Building a Sustainable Future for People and the Planet: Plantations International’s Approach to Agriculture

Plantations International’s Triple Bottom Line: Sustainable Agriculture for the Environment, Climate, and People: At the heart of Plantations International is a very clear and principled code of conduct – one we expect all employees, contractors and management to live by every day. We operate under a genuine value system—our pledge—that demonstrates integrity, respect, ethical behavior, perspective and honesty as a foundation for everything we do. Plantations International aims to maintain the highest level of conservation and environmental protection of the eco-system, safeguarding and enriching areas of natural and indigenous forest to protect flora and fauna and promote bio-diversity.

As food prices are closely linked to inflationary trends, owners of agricultural assets and those exposed to farming businesses possess a hedge against inflation. This is one key diversification benefit of the asset class. Agriculture has been shown to have low correlation with many other asset classes such as equities and corporate debt, which dominate the investment market. This means that including agricultural in a portfolio can provide significant diversification benefits, resulting in an increase in portfolio return or reducing overall portfolio risk. Population driven food demand remains the core base of demand for agricultural commodities. The demand for food is relatively inelastic to income, making demand for agricultural commodities less subject to an economic slowdown.

Despite multiple definitions for food security there are common themes or indicators that tend to appear and underline its characterization. These include food affordability, food availability and accessibility, food quality and safety, and existing natural resources. The FAO and The Economist both measure food security on a country based on these indicators at varying degrees. Food security ought to be a priority for all countries, whether developing or developed. Although low levels of food security are commonly associated with poverty stricken countries they are also found in affluent developed countries as well. Food security rankings despite providing a decent gauge of performance are not without limitations. For example, some of wealthiest countries logically fare well in overall rankings as they have the capability and infrastructure to provide accessible, healthy food to their populations. Yet these high rankings dangerously mask their poor natural resources and resilience rank which measures food import dependency to a small degree. This raises the question, how can a country be food secure when they can be highly dependent on others for their food supply?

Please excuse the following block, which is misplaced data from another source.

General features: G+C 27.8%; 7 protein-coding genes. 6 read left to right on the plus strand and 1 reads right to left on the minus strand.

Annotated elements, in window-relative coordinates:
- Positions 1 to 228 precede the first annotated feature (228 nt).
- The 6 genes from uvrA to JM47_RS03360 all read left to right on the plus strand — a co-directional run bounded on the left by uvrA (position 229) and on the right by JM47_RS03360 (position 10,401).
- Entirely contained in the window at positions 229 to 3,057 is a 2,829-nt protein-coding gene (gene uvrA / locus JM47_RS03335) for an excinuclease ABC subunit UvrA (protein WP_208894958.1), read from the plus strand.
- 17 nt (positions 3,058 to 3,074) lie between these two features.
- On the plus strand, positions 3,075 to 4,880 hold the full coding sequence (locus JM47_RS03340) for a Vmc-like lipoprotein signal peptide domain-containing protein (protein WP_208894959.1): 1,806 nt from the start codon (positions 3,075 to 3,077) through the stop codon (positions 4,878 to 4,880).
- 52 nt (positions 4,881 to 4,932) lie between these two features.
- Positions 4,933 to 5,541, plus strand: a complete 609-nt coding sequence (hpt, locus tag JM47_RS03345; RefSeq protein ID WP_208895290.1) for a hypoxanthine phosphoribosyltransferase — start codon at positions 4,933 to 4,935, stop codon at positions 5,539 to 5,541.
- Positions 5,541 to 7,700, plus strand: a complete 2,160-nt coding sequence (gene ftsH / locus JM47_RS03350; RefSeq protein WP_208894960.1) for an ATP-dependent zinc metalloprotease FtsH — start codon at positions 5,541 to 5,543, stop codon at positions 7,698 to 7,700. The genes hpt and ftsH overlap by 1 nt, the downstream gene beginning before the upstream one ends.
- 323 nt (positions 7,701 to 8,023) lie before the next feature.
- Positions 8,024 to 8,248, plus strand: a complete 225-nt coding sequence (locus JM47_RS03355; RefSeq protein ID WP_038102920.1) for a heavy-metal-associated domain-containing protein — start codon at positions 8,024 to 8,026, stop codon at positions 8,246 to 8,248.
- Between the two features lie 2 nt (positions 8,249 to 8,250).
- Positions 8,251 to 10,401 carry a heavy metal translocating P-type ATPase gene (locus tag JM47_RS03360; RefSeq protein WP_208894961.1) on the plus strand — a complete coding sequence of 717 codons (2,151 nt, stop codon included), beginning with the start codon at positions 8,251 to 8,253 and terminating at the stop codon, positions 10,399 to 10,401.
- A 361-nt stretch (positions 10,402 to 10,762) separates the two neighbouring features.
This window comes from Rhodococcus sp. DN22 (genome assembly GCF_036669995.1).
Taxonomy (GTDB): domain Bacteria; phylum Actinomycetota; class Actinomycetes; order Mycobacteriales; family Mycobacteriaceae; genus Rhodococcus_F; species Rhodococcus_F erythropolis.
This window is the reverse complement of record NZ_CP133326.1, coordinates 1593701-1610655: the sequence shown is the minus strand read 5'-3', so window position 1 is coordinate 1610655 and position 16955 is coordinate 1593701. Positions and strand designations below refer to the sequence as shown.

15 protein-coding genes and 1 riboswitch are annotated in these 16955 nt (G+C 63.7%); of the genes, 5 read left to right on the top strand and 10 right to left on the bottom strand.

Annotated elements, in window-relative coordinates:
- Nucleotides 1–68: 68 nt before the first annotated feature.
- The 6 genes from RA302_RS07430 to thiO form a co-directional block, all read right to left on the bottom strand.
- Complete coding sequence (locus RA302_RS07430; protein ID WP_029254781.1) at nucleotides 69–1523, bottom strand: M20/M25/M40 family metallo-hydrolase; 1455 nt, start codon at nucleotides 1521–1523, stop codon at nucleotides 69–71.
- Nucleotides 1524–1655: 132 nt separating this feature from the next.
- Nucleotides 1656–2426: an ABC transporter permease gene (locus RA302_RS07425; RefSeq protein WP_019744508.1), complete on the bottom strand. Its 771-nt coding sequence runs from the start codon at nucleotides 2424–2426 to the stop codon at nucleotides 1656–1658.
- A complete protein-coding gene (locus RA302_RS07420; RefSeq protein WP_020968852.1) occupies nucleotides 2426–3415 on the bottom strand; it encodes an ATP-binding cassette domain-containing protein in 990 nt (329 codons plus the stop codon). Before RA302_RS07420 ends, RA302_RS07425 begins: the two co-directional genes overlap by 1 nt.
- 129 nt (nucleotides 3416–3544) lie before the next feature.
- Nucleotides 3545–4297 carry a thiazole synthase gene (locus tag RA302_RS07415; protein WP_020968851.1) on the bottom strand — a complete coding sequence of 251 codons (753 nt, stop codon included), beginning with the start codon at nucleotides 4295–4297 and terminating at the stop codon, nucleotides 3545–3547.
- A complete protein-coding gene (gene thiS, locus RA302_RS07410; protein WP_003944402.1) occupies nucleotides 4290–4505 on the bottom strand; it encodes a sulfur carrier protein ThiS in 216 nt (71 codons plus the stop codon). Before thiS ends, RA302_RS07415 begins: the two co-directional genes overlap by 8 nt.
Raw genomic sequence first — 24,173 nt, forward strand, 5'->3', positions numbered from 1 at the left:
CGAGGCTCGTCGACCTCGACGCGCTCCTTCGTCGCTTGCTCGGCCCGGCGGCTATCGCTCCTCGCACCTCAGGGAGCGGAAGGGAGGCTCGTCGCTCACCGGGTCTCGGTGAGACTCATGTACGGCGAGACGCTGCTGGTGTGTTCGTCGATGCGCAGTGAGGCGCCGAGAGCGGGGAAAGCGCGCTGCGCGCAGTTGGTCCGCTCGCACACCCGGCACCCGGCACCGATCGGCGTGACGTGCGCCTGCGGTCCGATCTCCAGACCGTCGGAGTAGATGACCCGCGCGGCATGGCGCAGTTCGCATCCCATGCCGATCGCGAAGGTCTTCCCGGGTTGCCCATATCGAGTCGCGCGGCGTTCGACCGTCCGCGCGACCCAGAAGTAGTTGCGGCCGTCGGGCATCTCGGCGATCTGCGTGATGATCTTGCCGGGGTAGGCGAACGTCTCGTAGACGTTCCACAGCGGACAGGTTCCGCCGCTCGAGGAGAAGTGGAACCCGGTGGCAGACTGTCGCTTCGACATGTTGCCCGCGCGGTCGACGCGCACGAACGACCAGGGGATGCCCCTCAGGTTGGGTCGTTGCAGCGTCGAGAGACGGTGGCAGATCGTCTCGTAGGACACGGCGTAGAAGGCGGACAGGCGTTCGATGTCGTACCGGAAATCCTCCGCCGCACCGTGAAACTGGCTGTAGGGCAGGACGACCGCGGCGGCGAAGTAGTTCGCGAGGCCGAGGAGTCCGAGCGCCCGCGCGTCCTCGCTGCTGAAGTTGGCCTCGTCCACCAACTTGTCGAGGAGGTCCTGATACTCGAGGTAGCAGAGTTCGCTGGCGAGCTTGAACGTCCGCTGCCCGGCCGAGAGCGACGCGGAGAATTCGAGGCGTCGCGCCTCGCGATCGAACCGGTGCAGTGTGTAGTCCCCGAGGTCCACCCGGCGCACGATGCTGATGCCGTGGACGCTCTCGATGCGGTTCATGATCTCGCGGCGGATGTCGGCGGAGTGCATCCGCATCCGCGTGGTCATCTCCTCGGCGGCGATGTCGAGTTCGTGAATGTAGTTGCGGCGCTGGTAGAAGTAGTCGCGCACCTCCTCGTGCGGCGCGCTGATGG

With offices, plantations, and representatives across Asia, Europe, and Africa, Plantations International is a multinational plantation and farm management company that specializes in providing sustainable agricultural and forestry or “agroforestry” management services for its clients. Plantations International has clients ranging from private individuals to large landholders and corporate investors. We put teamwork, innovation, and our passion for creating “Ethical & Sustainable Capital” at the heart of everything we do.

Caloric Requirements: Not only is world population growing, but its diet is changing too. As people become more affluent they start eating more food, thereby increasing the necessity for more supply. Food consumption, in terms of kcal/person per day has consistently risen throughout the world. It has increased from an average of 2,360 kcal/person per day in the mid-1960s to 2,900 currently. This growth has been accompanied by significant structural change. Diets have shifted towards more livestock products (meat and dairy), cereals (coarse grains, wheat and rice) and away from staples such as roots and tubers. Tubers include potatoes, sweet potatoes and yams. Roots include carrots and turnips. 30% of global food production is lost after harvest or wasted in shops, households and catering services. This loss represents USD 750 billion worth of food every year at producer prices. At retail prices the loss reaches USD 3 trillion annually.

Sea levels are expected to rise between 7 and 23 inches (18 and 59 centimeters) by the end of the century, and continued melting at the poles could add between 4 and 8 inches (10 to 20 centimeters). Hurricanes and other storms are likely to become stronger. Species that depend on one another may become out of sync. For example, plants could bloom earlier than their pollinating insects become active. Floods and droughts will become more common. Rainfall in Ethiopia, where droughts are already common, could decline by 10 percent over the next 50 years. Less fresh water will be available. If the Quelccaya ice cap in Peru continues to melt at its current rate, it will be gone by 2100, leaving thousands of people who rely on it for drinking water and electricity without a source of either. Plantations International often use the term “climate change” instead of global warming. This is because as the Earth’s average temperature climbs, winds and ocean currents move heat around the globe in ways that can cool some areas, warm others, and change the amount of rain and snow falling. As a result, the climate changes differently in different areas.